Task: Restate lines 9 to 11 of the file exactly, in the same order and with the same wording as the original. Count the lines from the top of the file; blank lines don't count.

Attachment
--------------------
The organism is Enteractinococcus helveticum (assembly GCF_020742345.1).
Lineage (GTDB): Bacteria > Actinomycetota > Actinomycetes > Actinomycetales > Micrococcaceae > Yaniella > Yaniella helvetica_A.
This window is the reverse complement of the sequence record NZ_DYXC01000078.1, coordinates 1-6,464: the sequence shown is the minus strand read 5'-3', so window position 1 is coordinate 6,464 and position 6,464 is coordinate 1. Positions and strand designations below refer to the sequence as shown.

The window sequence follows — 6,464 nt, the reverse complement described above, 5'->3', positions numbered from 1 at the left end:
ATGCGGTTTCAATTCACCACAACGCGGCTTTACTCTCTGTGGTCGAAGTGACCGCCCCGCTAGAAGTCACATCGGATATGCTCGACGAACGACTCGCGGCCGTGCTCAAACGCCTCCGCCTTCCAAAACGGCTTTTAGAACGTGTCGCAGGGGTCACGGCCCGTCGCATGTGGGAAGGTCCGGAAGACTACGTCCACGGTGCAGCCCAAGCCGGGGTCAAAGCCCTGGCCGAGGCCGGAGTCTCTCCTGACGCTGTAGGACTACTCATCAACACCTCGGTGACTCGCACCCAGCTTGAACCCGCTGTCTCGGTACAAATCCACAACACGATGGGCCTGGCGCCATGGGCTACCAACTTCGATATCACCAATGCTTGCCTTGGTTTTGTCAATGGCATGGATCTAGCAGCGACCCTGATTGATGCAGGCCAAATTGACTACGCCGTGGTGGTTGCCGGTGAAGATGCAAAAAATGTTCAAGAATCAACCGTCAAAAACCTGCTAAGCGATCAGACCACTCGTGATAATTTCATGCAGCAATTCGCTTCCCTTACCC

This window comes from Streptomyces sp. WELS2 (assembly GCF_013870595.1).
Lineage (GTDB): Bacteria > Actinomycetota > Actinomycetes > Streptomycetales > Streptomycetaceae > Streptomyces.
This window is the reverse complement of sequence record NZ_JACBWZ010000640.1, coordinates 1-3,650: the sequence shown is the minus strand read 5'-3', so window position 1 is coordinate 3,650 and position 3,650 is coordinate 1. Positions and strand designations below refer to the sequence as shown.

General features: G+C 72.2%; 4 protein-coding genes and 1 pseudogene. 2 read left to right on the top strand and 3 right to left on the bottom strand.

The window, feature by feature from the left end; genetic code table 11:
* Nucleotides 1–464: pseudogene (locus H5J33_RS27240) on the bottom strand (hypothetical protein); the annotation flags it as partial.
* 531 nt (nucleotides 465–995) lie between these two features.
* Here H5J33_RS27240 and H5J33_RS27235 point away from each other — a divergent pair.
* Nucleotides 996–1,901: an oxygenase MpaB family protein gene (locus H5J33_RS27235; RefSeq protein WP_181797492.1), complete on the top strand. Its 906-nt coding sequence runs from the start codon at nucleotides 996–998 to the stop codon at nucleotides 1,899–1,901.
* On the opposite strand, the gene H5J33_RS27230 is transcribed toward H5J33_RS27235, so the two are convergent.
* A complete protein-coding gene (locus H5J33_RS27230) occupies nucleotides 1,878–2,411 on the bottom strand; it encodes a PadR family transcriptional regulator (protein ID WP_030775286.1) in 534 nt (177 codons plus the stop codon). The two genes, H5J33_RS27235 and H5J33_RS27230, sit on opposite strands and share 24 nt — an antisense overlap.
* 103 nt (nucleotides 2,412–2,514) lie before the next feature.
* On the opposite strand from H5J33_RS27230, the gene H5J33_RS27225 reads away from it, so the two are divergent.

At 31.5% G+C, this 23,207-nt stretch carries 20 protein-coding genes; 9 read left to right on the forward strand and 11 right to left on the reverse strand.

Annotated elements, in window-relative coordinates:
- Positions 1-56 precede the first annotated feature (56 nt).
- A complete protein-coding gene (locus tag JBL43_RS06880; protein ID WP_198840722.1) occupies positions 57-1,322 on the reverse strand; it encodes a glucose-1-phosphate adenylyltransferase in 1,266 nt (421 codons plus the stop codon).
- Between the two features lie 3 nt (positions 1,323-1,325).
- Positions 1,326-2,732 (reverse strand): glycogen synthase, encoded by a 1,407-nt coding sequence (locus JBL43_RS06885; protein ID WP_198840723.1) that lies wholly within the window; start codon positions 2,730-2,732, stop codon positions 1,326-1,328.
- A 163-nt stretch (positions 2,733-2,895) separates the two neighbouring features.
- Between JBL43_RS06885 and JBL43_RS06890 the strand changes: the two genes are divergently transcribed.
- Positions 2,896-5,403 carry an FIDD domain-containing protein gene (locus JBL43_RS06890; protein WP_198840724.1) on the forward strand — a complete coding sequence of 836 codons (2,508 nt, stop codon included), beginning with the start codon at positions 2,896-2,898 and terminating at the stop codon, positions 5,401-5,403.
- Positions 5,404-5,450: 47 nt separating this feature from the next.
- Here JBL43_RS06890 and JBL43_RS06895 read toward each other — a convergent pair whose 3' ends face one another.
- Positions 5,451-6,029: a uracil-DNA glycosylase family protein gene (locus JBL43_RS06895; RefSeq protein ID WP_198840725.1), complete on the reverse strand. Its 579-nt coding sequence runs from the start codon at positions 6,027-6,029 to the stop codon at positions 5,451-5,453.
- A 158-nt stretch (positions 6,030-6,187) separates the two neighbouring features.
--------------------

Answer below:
General features: G+C 72.2%; 4 protein-coding genes and 1 pseudogene. 2 read left to right on the top strand and 3 right to left on the bottom strand.

The window, feature by feature from the left end; genetic code table 11:
* Nucleotides 1–464: pseudogene (locus H5J33_RS27240) on the bottom strand (hypothetical protein); the annotation flags it as partial.